The artist placed all figures in this gloomy, dull architectural environment where he heavily depends on browns. Caravaggio used all the force of his brush, having worked with such boldness that he left the priming of the canvas in half-tones (Puglisi, 2003, p. 297). Puglisi (2003) also stated that this might be the first time Caravaggio acknowledged the physical environment in a painting. He made St John the focal point of the composition by shining bright light on him, by partially covering him in luminous red drapery, and by centering him, unlike every other figure. The figures engaged in the action are tightly arranged in the left half of the painting. The symmetry is absent, but there is a visual balance that is achieved by juxtaposing the bright, condensed half of the composition with the dark, empty half. The composition was based on the artwork’s position in the oratory where there are windows on the left side, giving the illusion that the light in the painting is shining through the actual windows of the oratory (Ebert-Schifferer, 2012).
Caravaggio highlights the creation of this sacred relic (Ebert-Schifferer, 2012). There is an idea of sacrificial slaughter and since the Middle Ages, the blood of St John has been seen as a Eucharistic symbol (Ebert-Schifferer, 2012). The saint’s face is framed by the sword and the blood which portrays him as a martyr and precursor of Christ (Schotze, 2017). It is as if he is slaughtered above the altar, with blood representing rebirth. A painting about the first Christian martyr is definitely suitable to be put in a place where Christian knights were entombed. It creates an unforgettable experience for new pilgrims (Puglisi, 2003). Fried (2010) associated the sword with the moment of immersion and the short blade with specularity. He also suggested that the decapitation refers to Caravaggio’s wish to separate himself from the order and that the ropes on the right indicated his desire to escape. If Caravaggio signed with did, does that refer to himself killing someone? He may have signed with the saint’s blood because he felt regretful and penitent for his wrongdoing. Perhaps Caravaggio related with baptist in the sense that he had a death penalty haunt him (Schotze, 2017).
When creating artwork about this subject, artists usually either depicted the executioner preparing to decapitate the saint, like Rahib (1684) did (see fig.1) or after the whole process is complete, like Dorer (1510) (see fig.2). Caravaggio remained somewhere in between, depicting a completely different moment of St John’s death. Fried (2010) found that this painting is a lot like Caravaggio’s own Judith Beheading Holofernes (see fig.3) in the sense that it illustrates the physical struggle to sever someone’s head, but unlike it, the process of cutting the head was not shown.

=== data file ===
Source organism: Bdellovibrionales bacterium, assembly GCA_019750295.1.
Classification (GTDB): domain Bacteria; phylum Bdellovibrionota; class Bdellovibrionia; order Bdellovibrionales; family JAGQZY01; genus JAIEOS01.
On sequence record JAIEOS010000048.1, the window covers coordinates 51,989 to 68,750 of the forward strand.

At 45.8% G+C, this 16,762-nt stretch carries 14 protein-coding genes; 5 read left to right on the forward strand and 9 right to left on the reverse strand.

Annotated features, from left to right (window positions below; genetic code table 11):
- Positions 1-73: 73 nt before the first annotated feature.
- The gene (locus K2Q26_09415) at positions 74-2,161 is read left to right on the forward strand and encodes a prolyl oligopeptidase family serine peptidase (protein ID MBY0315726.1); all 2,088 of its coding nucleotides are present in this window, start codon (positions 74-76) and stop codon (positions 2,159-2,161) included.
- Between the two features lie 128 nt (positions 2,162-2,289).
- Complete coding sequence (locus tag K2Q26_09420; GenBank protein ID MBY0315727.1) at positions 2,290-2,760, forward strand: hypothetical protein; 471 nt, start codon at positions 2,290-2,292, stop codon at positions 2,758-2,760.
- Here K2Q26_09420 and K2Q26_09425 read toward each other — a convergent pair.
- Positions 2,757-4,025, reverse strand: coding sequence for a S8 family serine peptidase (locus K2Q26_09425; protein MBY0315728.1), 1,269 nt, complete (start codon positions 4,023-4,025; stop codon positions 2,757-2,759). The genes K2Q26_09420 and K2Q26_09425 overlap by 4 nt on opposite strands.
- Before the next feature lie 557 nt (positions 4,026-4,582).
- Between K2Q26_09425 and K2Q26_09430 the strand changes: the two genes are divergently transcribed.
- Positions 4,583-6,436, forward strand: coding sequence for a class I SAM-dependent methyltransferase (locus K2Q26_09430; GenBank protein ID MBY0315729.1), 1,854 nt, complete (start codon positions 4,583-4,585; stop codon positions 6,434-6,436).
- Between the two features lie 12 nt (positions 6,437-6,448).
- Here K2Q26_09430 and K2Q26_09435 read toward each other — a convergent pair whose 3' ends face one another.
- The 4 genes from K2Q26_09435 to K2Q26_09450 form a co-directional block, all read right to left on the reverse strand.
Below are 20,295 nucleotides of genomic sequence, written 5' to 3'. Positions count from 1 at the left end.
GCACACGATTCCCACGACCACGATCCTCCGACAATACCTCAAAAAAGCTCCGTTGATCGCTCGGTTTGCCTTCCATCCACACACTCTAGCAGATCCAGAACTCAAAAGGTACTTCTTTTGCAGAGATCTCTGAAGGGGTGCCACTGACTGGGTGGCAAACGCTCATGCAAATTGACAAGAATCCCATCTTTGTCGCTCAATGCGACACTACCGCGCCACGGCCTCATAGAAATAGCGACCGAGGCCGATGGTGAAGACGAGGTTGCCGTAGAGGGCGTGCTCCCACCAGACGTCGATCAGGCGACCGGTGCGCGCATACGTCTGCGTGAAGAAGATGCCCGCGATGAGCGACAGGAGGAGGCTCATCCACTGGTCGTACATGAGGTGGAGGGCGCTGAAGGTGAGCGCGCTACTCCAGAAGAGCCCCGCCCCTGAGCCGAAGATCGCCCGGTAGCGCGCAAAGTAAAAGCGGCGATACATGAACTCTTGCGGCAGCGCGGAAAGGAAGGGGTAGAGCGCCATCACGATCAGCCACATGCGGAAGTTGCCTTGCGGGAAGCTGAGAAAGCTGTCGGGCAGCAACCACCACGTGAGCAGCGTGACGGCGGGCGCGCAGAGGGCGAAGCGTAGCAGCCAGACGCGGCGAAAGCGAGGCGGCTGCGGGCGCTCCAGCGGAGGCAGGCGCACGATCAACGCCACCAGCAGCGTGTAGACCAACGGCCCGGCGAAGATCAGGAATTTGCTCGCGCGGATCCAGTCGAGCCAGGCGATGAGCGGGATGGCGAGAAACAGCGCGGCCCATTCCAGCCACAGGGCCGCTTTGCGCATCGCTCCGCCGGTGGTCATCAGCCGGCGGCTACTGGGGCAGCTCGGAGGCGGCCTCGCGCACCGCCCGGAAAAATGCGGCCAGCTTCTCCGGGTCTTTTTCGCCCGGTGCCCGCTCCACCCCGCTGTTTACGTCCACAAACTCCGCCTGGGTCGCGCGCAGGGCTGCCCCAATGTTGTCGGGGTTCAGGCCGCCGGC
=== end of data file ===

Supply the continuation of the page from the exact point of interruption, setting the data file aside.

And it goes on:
The protagonists are frozen, their motion is exaggerated, and the details emphasize the drama. Those are all characteristics of the Baroque period in which Caravaggio lived his life. However, the painting does not show any of the grandeur that existed in the works that followed the baroque movement. Perhaps the painting belonged to the Baroque era, but with a touch of Caravaggio’s harsh naturalism. Even though this story has been illustrated so many times before, Caravaggio managed to take it to a whole new level. He introduced the viewers to a new angle that highlights the Baptist’s pain during the decapitation.
This piece turned out to hold much more meaning than I had initially thought it would. Caravaggio may have been an arrogant criminal, but he really excelled at what he did. His attention to detail, his thought-provoking symbolism, and his ability to portray a story that has been painted repeatedly for hundreds of years in a new manner; is, in my opinion, very impressive. After researching this work, I grew to feel more compassion and sympathy towards the helpless, agonizing saint. His martyrdom really sets him as an incredibly heroic figure not only to Christians but also to anyone who cannot escape unjust death.
Rahib, I. (1684). The Beheading of St. John the Baptist. [Ink and Pigments on Laid Paper] The Walters Art Museum, Baltimore.
Dorer, A. (1510). The Beheading of St. John the Baptist. [Woodcut] Ackland Art Museum, University of North Carolina at Chapel Hill, North Carolina.
Caravaggio, M. (1598- 1599). Judith Beheading Holofernes. [Oil on Can- vas] Palazzo Barberini, Rome.